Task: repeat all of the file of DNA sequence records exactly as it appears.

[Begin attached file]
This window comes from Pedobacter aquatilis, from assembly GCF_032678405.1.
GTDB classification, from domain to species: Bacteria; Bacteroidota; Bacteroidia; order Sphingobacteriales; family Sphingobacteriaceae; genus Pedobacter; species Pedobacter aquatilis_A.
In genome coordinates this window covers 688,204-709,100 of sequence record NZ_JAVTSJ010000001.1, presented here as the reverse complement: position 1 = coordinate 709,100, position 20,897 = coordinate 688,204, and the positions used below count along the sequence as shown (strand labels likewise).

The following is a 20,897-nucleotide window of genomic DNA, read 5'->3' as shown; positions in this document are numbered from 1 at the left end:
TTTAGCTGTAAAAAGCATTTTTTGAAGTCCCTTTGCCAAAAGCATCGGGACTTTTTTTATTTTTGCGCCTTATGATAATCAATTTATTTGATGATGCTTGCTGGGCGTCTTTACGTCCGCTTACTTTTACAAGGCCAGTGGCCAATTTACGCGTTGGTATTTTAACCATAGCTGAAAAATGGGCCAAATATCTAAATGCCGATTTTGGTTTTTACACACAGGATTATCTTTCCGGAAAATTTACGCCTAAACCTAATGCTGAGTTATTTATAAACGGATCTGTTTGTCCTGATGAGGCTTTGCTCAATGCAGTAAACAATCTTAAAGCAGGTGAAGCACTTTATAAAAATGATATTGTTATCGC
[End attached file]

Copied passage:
This window comes from Pedobacter aquatilis, from assembly GCF_032678405.1.
GTDB classification, from domain to species: Bacteria; Bacteroidota; Bacteroidia; order Sphingobacteriales; family Sphingobacteriaceae; genus Pedobacter; species Pedobacter aquatilis_A.
In genome coordinates this window covers 688,204-709,100 of sequence record NZ_JAVTSJ010000001.1, presented here as the reverse complement: position 1 = coordinate 709,100, position 20,897 = coordinate 688,204, and the positions used below count along the sequence as shown (strand labels likewise).

The following is a 20,897-nucleotide window of genomic DNA, read 5'->3' as shown; positions in this document are numbered from 1 at the left end:
TTTAGCTGTAAAAAGCATTTTTTGAAGTCCCTTTGCCAAAAGCATCGGGACTTTTTTTATTTTTGCGCCTTATGATAATCAATTTATTTGATGATGCTTGCTGGGCGTCTTTACGTCCGCTTACTTTTACAAGGCCAGTGGCCAATTTACGCGTTGGTATTTTAACCATAGCTGAAAAATGGGCCAAATATCTAAATGCCGATTTTGGTTTTTACACACAGGATTATCTTTCCGGAAAATTTACGCCTAAACCTAATGCTGAGTTATTTATAAACGGATCTGTTTGTCCTGATGAGGCTTTGCTCAATGCAGTAAACAATCTTAAAGCAGGTGAAGCACTTTATAAAAATGATATTGTTATCGC